Trinity 8: Transformation and generosity
Today’s gospel is another story of transformation. We move from a situation where well over 5,000 people are gathered with no food except for 5 loaves of bread and two fish, to a situation where all are fed and satisfied and there are 12 baskets of scraps left over. How does that happen? Well, it’s a miracle, we say. One of Jesus’s many miracles. But things have to happen in order for that miracle to take place. We might remember that there were times and places where Jesus couldn’t do any miracles because of the lack of faith or hardness of heart in the people he encountered.
Here, Jesus’s followers are integral to the story, the miracle. So, as Jesus’s followers ourselves, it’s worth us taking particular note.
First, the disciples recognise a pressing need and care about it. The crowd of men, women and children had walked miles from the towns and along the lakeside to find and be with Jesus. There’s no indication that he taught them on this occasion. Rather he had compassion on them and cured those who were sick. But it’s getting late and the disciples clearly recognise that the gathered throng must be getting hungry. And they care enough to go and say something to Jesus. Indeed they go to Jesus with a suggestion as to what he might do.
Spending time with Jesus means that we not only learn to see the needs around us and acknowledge them, but we want to do something about them. We care enough and are concerned about their well-being enough to want to help meet their needs. The disciples in this case, think they have the answer. They think that Jesus should encourage the crowd to go now and get some food to feed themselves and their families. It’s a kind thing to do. They will listen to Jesus. And if they go now, they’ll get home before dark.
The needs around us in the gathered communities of our parishes are immense and are going to get worse. The impact of the virus on the lives of countless people in this country is horrific and desperate. We’re hearing about it all the time in the news bulletins, and the statistics are there for all to see. As disciples of Jesus, we’re invited to see it all through his eyes of compassion; to care for the people behind the stories and to long to reach out to meet their needs. But the needs can feel too great for us to respond to. Overwhelming, indeed. Because, of course they are. They were there even before we went into lockdown. The last four months have only compounded them exponentially.
And so, as always when tragedy strikes and needs are identified, we bring them to Jesus. We bring them in our prayers, day by day, Sunday by Sunday. Looking to him to do something, even if it’s just to hold them in his love and mercy.
But in our gospel story, Jesus turns it back on his disciples. ‘You do something’, he says. ‘You give them something to eat’. And here is the heart of the miracle. For they reply, ‘We have nothing here but... We have nothing here but 5 loaves and 2 fish’. Laughable. Pitiful. Hardly enough for themselves let alone such a crowd. They consider it to be nothing in the face of such need, but, they hand it over to Jesus nonetheless.
It’s tempting to feel paralysed in the face of acute need. What on earth can we possibly do in the face of such a level of homelessness, such a degree of poverty and worklessness, such levels of mental illness, stress and depression. We have nothing to give that will begin to scratch the surface. The scale is immense. And we might find ourselves closing our eyes and our minds to it all because it feels too difficult. Like the people we pass sleeping rough in shop doorways or begging in the streets.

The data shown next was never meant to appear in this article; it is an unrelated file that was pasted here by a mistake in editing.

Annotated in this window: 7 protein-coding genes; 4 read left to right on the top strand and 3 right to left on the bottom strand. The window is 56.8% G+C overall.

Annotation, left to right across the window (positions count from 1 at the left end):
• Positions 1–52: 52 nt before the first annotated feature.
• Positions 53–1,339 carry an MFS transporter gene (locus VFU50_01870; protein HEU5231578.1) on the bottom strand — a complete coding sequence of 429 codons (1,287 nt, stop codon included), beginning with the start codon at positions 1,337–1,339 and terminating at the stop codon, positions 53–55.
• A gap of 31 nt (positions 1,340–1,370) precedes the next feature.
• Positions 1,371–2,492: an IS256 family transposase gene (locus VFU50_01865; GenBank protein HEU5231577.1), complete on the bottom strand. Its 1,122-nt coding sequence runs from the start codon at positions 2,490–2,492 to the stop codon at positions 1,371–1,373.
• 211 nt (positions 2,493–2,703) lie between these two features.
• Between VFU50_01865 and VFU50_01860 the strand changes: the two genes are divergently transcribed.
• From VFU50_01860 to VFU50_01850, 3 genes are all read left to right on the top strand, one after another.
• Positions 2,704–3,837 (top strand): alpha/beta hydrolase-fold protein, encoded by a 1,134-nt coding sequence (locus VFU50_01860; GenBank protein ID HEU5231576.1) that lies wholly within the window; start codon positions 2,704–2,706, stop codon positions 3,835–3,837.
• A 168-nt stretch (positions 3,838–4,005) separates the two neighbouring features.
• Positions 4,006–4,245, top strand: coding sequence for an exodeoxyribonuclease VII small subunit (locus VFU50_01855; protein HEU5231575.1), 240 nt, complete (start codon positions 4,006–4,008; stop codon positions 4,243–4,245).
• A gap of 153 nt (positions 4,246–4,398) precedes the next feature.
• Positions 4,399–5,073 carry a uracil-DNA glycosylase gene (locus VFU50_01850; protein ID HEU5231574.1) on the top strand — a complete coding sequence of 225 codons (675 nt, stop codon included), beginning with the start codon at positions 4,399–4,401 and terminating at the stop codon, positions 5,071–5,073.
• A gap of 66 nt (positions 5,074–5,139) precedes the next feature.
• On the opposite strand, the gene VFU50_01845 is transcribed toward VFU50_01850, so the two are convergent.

It’s also tempting to keep what we have for ourselves. The disciples too would have been hungry. It could well have crossed their minds not to mention their own meagre rations but to keep it for later when the crowds had gone and they could enjoy what little they had together. After all, what good is it going to do? What difference is it going to make? Why bother even mentioning it?
Selfishness lies not very far below the surface of the human condition. We’ve seen countless examples of that too over the past four months. Yes, we’ve clapped the NHS, and applauded Captain Tom and done all manner of other community spirited things that have brought people together. All very good. But when it’s come to food we’ve seen a different story: fights in supermarket aisles over goods and produce; people buying up far more than they need, just in case; nurses weeping in despair at the shelves completely empty after an exhausting shift looking after desperately ill patients.
Jesus invites us into generosity, into giving to him what we have. Not holding anything back, just in case. Not looking after our own needs and wants first and then giving what’s left over. But offering to him all that we have; however small it may seem; however insignificant it appears to be; however much we might think we need to hold on to it for ourselves. ‘Bring it here to me’, he says. Only then can he work the miracle. Only when we give him what we have that he can transform it and use it in remarkable ways. Because he wants us to work with him: to be part of the miracle.
The five loaves and two fish were transformed in the hands of Jesus and then given back to the disciples who then gave them to the crowds. When we give what we have to Jesus, we don’t end up with nothing or less than we had. We end up with more, extravagantly more, to share with others. In that way, all are fed, not just us. And all are fed so generously that there’s more left over than there was to start with.
As congregations, no less than as individuals, Jesus invites us to give to him what we have. To offer it up rather than keep it for ourselves and to be prepared to give it away so that Jesus can bless and transform it. Then we will see the miracle and all, including ourselves, will know our needs met, and more than abundantly.